The latest dispute is technically about $75,000 that Knight says Indiana owes him. But it's about more than that. It's about bitterness and about letting go. Indiana donors offered to pay Knight the $75,000, but he wouldn't take it. He said he never took money from boosters and he wouldn't start now.
So Knight will skip his own induction into Indiana's Athletic Hall of Fame this weekend. He says he doesn't want to be a distraction.
People either hate Knight or love him, but at this point I think we can all agree: Who cares?
Who cares if you thought Indiana should have stood up to him in the 1970s, when his temper first surfaced? Who cares if Indiana should have given him a fairer shake when it finally did fire him nine years ago?
Knight should be the grand old man of Indiana basketball. He should be the icon who comes back to talk to the team once in a while and hears the roar of the Assembly Hall crowd when he walks to his seat in the stands for the Purdue game.
Whatever you thought of Knight in his championship-winning, chair-throwing glory, the fact is that we have forgiven people for far worse.
The man is retired. He was the best basketball coach in Big Ten history, one of the top five ever in all of college basketball.
Right now is when Indiana should embrace him, and he should hug back. But Knight doesn't work like that. Knight is one of the most divisive American sports figures of the last century. More to the point, as even his admirers recognize, he is an absolutist.
Bob Knight does not do compromise. This is one reason he won some of his Big Ten titles with teams that did not overwhelm anybody athletically. Every pass had to be crisp. Every box-out, every defensive assignment, every screen in his motion offense had to be executed precisely.
At Knight's peak, Hoosier basketball was performance art. No coach in history could mold a team better than Knight.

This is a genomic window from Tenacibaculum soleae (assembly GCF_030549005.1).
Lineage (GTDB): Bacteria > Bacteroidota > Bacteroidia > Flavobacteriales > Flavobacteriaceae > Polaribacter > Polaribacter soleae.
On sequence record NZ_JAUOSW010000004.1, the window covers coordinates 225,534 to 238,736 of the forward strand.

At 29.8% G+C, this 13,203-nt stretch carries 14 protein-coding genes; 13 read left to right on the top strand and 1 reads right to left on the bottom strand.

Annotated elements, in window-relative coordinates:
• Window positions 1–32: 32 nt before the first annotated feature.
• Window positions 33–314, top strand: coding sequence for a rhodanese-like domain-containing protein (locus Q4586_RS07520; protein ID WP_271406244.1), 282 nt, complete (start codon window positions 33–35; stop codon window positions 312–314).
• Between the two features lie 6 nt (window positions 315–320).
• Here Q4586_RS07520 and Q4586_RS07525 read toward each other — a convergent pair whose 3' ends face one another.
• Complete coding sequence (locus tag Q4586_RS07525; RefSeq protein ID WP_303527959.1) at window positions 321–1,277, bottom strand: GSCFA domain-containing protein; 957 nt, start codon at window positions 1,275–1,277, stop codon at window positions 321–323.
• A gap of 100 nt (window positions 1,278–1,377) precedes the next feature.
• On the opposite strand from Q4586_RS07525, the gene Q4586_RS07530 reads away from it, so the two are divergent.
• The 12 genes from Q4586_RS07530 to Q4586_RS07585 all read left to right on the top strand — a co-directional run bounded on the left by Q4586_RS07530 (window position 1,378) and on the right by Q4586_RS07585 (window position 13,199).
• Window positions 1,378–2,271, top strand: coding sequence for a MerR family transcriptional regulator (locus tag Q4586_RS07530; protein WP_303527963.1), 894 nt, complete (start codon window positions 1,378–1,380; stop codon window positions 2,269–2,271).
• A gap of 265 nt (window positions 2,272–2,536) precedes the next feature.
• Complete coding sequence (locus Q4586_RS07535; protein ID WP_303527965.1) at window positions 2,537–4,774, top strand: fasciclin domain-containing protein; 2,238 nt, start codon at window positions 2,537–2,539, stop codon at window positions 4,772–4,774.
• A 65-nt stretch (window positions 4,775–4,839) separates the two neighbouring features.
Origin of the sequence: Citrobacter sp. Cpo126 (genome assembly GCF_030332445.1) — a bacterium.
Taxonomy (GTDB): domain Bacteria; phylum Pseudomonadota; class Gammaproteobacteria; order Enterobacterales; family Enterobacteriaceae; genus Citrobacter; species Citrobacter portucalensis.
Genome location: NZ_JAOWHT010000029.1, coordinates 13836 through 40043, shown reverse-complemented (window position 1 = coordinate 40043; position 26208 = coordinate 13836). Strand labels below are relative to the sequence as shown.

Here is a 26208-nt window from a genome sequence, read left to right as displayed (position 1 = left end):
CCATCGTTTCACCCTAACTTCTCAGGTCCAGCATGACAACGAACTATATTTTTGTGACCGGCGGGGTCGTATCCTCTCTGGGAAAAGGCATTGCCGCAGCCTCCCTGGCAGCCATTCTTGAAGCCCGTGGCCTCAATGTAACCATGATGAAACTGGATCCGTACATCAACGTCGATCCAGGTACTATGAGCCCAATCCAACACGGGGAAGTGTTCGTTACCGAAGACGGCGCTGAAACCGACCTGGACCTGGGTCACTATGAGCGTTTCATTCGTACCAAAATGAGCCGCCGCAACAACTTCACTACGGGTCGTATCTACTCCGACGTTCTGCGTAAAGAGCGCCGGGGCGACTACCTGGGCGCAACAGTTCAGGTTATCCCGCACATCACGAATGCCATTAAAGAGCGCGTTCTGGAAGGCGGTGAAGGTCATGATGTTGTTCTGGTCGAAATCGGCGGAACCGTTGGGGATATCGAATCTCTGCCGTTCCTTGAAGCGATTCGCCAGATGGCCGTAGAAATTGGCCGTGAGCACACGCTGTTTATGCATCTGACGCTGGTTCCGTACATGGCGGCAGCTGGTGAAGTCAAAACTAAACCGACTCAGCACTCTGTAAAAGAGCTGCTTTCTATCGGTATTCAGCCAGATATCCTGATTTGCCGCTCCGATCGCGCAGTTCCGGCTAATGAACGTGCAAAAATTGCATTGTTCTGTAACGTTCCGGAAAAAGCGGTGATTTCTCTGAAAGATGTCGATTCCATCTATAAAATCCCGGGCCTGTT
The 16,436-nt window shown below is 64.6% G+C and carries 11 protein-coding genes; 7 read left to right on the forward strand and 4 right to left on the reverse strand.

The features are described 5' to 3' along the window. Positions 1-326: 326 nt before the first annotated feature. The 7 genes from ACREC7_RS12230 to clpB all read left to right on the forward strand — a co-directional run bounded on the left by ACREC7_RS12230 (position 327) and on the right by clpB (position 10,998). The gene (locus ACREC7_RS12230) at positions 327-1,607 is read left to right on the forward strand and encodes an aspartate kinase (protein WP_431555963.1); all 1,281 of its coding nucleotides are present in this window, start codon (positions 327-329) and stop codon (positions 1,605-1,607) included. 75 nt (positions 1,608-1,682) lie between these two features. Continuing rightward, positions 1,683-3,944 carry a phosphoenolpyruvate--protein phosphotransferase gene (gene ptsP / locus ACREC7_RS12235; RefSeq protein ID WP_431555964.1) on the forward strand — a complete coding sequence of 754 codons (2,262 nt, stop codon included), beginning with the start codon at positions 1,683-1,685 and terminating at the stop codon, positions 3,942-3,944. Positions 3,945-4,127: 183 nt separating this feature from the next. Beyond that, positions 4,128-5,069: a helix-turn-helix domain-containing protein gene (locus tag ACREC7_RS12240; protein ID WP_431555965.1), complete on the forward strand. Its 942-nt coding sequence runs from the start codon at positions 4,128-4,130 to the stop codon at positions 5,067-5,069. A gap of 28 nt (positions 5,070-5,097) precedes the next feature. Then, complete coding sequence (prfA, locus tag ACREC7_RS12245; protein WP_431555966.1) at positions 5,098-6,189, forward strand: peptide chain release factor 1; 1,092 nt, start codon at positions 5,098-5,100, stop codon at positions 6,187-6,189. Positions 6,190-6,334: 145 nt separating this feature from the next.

That absolutism is surely what's keeping him from taking that $75,000 check. Very few people would have noticed it came from donors, and even fewer would have cared. But Knight cares. For him, it's about far more than the money.
I was in Indianapolis on that day in September 2000 when school president
Meanwhile, he thought they were a perfect fit. She overlooked his faults (which he never thought were all that large anyway), supported him when he got in trouble, let him live where he belonged, and appreciated the genius that was his life's work.
People said no other woman could put up with him. They also said no other man could ever make her fall so hard. I
But ... time passed. Her patience got shorter. Every one of his outbursts grated on her. And especially in later years, you could spend an entire winter around him without seeing enough of the quality that drew her to him in the first place (winning). She threatened to kick him out, but he consented to a "zero-tolerance policy" about his temper. This was never going to solve their issues. Everybody saw the writing on the wall except them.
The last straw was so utterly laughable -- Knight's grabbing a student's arm to teach him proper respect. For years, she had defended him for far worse transgressions. It had nothing to do with that student's arm and everything to do with her being tired of him.
Knight was bitter. Indiana just wanted to move on. OK, fine.
But that was nine years ago. Today, it's still about winning the fight.
For years, Knight gave his sneaker-contract money back to the school. Why does he need to scratch for every penny now?
Because he is still waiting to hear Indiana say "I'm sorry." If it was about the money, Knight would have taken Indiana's offer of $75,000 from alumni. He wants it from the school. And if Indiana gave in and sent him a check, it would not be surprising if Knight turned around and donated it to charity.
One of Knight's heroes -- and the man whose career most closely resembles his -- was
Like Knight, Hayes was far more nuanced than his critics made him out to be. Like Knight, Hayes lost his job after a confrontation with a student (in Woody's case, an opposing player). And like Knight, Hayes was fired by a school that was simply tired of him -- partly because he wasn't winning as much.
But Hayes had a happier retirement than people realize. He let go of some old grudges and finally made peace with his school. When Ohio State gave him an honorary degree, he said it was the greatest day of his life. Hayes knew, finally and definitively, that Ohio State had accepted him as one of its own.
Bob Knight won 902 times in his coaching career. I don't want to spend the next 10 years watching him go for No. 903.